from The Southbridge Journal, 28 Aug 1863 (Volume 3 #28), contributed by Mike Branniff

We are happy to acknowledge the receipt of a gift, presented by Mr. Aaron Allen, of Sturbridge, accompanied by the following note.

Mr. Editor Dear Sir: I herewith present to you, in behalf of Corporal Thomas Blasland and James Barlow, of the 15th Regiment Mass. Volunteers, a cane. On it you will perceive a serpent, and, as I have a great dislike for snakes, especially those of the Copperhead species . I was about to utter a word of caution to” Handle with care” but, on reflection, think it unnecessary knowing as I do that your constant practice is to handle that kind of gentry without mittens. I leave it then in your hands, without further note or comment, hoping you will duly appreciate the good motives with which it is presented.
Aaron Allen

The donors whittled cane came out of a black walnut rail, taken from the fence near the Hospital at South Mountain, Md., where they were confined from severe wounds received at the battle of Antietam, and it was carved wholly with pocket knives. It represents a snake encircling the stick and raising its head to receive a blow from the clenched fist which forms the head of the cane. It is needless to say that the design and the workmanship exhibit ingenuity and skill. Near the top is a silver plate, elegantly engraved by Wm. C. Barnes of this place, with the following inscription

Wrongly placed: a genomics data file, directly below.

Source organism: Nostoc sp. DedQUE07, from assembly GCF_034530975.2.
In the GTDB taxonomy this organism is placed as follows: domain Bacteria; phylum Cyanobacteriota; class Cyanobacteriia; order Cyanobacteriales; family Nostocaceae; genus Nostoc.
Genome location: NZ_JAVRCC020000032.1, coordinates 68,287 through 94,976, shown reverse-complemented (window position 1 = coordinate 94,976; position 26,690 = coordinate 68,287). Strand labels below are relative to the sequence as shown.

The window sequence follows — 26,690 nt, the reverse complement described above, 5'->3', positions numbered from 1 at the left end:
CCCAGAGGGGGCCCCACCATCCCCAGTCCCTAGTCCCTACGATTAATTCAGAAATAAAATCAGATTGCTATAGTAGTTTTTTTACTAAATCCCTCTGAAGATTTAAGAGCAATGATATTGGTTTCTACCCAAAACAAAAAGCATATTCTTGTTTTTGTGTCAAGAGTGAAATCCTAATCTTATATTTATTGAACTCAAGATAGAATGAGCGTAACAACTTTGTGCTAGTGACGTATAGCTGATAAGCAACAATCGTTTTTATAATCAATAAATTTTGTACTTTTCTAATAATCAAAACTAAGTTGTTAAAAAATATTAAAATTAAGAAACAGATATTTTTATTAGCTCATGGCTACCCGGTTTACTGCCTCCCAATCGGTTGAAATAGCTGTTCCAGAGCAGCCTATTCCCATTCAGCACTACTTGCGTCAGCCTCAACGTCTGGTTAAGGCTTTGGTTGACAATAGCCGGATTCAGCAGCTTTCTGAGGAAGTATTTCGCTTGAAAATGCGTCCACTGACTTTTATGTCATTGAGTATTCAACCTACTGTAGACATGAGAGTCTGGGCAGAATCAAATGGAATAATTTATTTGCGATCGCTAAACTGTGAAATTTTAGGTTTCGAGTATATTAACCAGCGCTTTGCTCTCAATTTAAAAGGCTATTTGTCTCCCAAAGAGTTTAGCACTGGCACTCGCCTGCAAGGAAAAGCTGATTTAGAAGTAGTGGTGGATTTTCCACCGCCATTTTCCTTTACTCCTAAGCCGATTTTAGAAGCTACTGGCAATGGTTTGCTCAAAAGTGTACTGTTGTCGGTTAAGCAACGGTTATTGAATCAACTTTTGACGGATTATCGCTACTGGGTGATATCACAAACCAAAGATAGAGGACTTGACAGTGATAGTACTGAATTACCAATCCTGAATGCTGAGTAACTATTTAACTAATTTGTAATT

Made at Camp A Hospital
Near South Mountain and
H. C .Grey
James C. Barlow and Thomas Blasland
Of the 15th M.V. Feb. 1863

Our intense distaste for the society of copperheads, may prevent us from appearing often in public places with this staff; yet we shall ever treasure it as a memento of the times, and a token of appreciation our gallant soldiers in the field, fighting to conquer treason there, bestow upon our feeble efforts to surpress its expression at home; and we treasure it also, as the work of patriot soldiers, members of that heroic Regiment which never yet quailed before the enemy’s fire, whose pains were relieved, and the long hours of whose hospital life were consumed in the task of making it. It is dearer, too, as a memento of one who has ably sought to interest us and our readers by his excellent letters from “SLATER GUARDS.”